Berber orchardgrass tested as cover crop in commercial vineyard
James A. Wolpert, UC Davis
Phil P. Phillips, Ventura
R. K. Striegler, California State University
Michael V. McKenry, UC Riverside and Kearizey Agricultural Center
John H. Foott, San Luis Obispo and Santa Barbara counties
California Agriculture 47(5):23-25. DOI: 10.3733/ca.v047n05p23.
I. A. Wolpert is Extension Viticulturist, Department of Viticulture and Enology, UC Davis; P. A. Phillips is Area IPM Advisor, Ventura; R. K. Striegler is Research Scientist, Viticulture and Eizology Research Center, California State University-Fresno; M. V. McKenry is Extension Nematologist, UC Riverside and Kearizey Agricultural Center; J. H. Foott is Farm Advisor Emeritus, San Luis Obispo and Santa Barbara counties;
A Berber orchardgrass cover crop reduced the growth and yield of Cabernet Sauvignon grapevines. Some nematode and arthropod pest populations were significantly lower in the cover crop plots; one was higher.
Increasing interest in the use of cover crops in commercial viticulture prompted a field experiment which demonstrated that a Berber orchardgrass cover crop can severely reduce grapevine growth and yield, alter vine water status and influence pest population.
The recent attention to vineyard cover crops can be attributed to their ability to moderate vine growth under high fertility conditions, to reduce erosion, to improve soil tilth and to aid integrated pest management goals by harboring beneficial arthropod predators or parasites. Before cover crop use can be recommended, however, the competition of cover crops with vines under various cultural practices needs study as does the possibility of potential encouragement of injurious pests.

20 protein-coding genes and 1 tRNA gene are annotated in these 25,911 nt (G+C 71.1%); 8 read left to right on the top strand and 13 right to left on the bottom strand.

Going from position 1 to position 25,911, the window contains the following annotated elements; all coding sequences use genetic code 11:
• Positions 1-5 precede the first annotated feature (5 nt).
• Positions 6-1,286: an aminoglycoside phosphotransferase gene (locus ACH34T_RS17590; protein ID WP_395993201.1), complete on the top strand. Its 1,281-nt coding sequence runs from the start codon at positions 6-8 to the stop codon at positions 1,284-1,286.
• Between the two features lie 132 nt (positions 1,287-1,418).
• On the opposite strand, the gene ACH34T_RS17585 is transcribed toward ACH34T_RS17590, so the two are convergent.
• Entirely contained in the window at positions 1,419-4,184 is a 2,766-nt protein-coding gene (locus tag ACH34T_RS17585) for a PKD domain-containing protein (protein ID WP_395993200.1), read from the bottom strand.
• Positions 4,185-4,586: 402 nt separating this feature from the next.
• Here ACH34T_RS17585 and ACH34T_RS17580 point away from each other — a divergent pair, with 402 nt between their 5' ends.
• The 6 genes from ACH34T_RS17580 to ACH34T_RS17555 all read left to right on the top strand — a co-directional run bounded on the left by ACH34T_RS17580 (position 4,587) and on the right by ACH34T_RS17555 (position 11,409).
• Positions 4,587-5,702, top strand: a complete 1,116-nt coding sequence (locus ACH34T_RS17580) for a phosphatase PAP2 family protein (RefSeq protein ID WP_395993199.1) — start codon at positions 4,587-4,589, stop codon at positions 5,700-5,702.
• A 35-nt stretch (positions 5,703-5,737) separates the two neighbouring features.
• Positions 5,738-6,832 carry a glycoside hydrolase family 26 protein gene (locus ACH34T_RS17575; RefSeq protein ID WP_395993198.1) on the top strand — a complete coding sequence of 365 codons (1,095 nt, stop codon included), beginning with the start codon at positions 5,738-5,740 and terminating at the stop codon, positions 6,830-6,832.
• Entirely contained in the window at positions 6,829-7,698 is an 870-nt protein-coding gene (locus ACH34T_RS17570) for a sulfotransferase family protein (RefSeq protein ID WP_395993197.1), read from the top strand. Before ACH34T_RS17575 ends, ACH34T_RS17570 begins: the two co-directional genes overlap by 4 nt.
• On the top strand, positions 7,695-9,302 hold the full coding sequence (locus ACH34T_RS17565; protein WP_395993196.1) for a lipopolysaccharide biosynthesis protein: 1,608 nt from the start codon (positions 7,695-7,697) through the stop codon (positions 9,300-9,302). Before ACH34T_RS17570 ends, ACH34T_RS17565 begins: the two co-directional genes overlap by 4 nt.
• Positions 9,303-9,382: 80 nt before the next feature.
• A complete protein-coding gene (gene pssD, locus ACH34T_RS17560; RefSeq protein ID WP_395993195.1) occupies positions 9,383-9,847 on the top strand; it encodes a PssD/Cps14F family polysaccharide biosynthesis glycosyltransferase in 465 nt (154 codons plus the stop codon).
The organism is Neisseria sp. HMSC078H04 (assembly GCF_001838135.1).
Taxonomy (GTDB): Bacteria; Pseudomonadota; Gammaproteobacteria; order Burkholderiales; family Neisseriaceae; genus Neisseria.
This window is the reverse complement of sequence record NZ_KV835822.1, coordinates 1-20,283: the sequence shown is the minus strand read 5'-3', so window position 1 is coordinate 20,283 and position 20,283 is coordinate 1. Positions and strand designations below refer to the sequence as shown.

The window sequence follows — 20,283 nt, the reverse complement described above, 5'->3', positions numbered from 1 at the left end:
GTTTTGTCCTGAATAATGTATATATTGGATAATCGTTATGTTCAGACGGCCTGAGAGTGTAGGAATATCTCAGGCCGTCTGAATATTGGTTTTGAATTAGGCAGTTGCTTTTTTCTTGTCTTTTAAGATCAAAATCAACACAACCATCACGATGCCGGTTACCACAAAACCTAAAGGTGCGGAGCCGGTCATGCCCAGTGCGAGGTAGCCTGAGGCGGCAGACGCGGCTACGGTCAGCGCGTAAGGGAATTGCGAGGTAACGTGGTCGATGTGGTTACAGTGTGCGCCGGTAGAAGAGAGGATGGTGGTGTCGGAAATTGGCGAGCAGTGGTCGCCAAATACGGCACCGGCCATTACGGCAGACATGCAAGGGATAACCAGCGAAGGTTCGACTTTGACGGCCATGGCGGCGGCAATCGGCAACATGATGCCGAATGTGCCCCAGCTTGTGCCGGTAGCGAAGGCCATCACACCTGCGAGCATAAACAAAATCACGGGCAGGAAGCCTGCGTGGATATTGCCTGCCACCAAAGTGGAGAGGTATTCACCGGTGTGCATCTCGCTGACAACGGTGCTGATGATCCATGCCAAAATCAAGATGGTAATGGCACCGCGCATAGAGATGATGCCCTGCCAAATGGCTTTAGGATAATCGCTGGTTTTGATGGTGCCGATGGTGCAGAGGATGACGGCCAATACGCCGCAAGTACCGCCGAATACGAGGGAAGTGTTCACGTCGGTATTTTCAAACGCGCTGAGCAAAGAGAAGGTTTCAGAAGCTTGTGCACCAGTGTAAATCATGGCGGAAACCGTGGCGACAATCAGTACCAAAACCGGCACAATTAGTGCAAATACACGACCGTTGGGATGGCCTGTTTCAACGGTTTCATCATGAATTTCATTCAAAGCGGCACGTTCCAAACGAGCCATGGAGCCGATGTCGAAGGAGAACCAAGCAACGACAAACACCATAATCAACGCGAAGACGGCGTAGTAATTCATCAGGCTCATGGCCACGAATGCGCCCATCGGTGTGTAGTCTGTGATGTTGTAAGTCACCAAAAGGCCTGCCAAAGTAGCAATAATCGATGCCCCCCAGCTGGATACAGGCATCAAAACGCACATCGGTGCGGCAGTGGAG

The trial area was a 26.7-acre, mature, own-rooted Cabernet Sauvignon vineyard located about 8 miles southeast of Santa Maria in Santa Barbara County. The vineyard was planted on a 7-foot by 12-foot spacing (vine by row). In late 1987, Berber orchardgrass was sown in the inter-row middles, in four blocks of 12 middles each; a 2-foot strip under the vines was kept clean with herbicide applications. Treatment blocks alternated with four 12-middle blocks of clean cultivation that were maintained by regular discing and dormant-season herbicide applications in a 2-foot strip under the vine rows. Wide plots were designed to restrict, as much as possible, pest migration from one treatment to another.
This production area is noted for relatively low winter rainfall and vines are irrigated during the growing season by overhead sprinkler. The total water (winter rainfall plus irrigation) received in the control plots was 18.8 inches (13.0 plus 5.8) in 1988, 19.0 inches (10.4 plus 8.6) in 1989 and 17.1 inches (9.1 plus 8.0) in 1990. The Berber cover plots received identical irrigation applications, except in 1990 when they received 3 inches of additional irrigation, bringing the total water received in cover treatments to 20.1 inches. No fertilizer was applied to the experimental area, except in 1990 when the Berber plots received 45 pounds of actual nitrogen as UAN-32 (urea and ammonium nitrate.)
Vines were trained to a two-wire vertical trellis with wires located at about 42 inches and 60 inches above the soil. Vines were cordon-trained on the lower wire and pruned to a combination of 10 to 12 two-bud spurs and four 12- to 15-bud canes. Canes were wrapped and tied to the upper wire. At the start of the experiment, vines were considered excessively vigorous and were yielding low amounts of poor quality fruit. The cover crop was being investigated for its potential to reduce excessive vine vigor and thus improve bud fruitfulness and vine yield.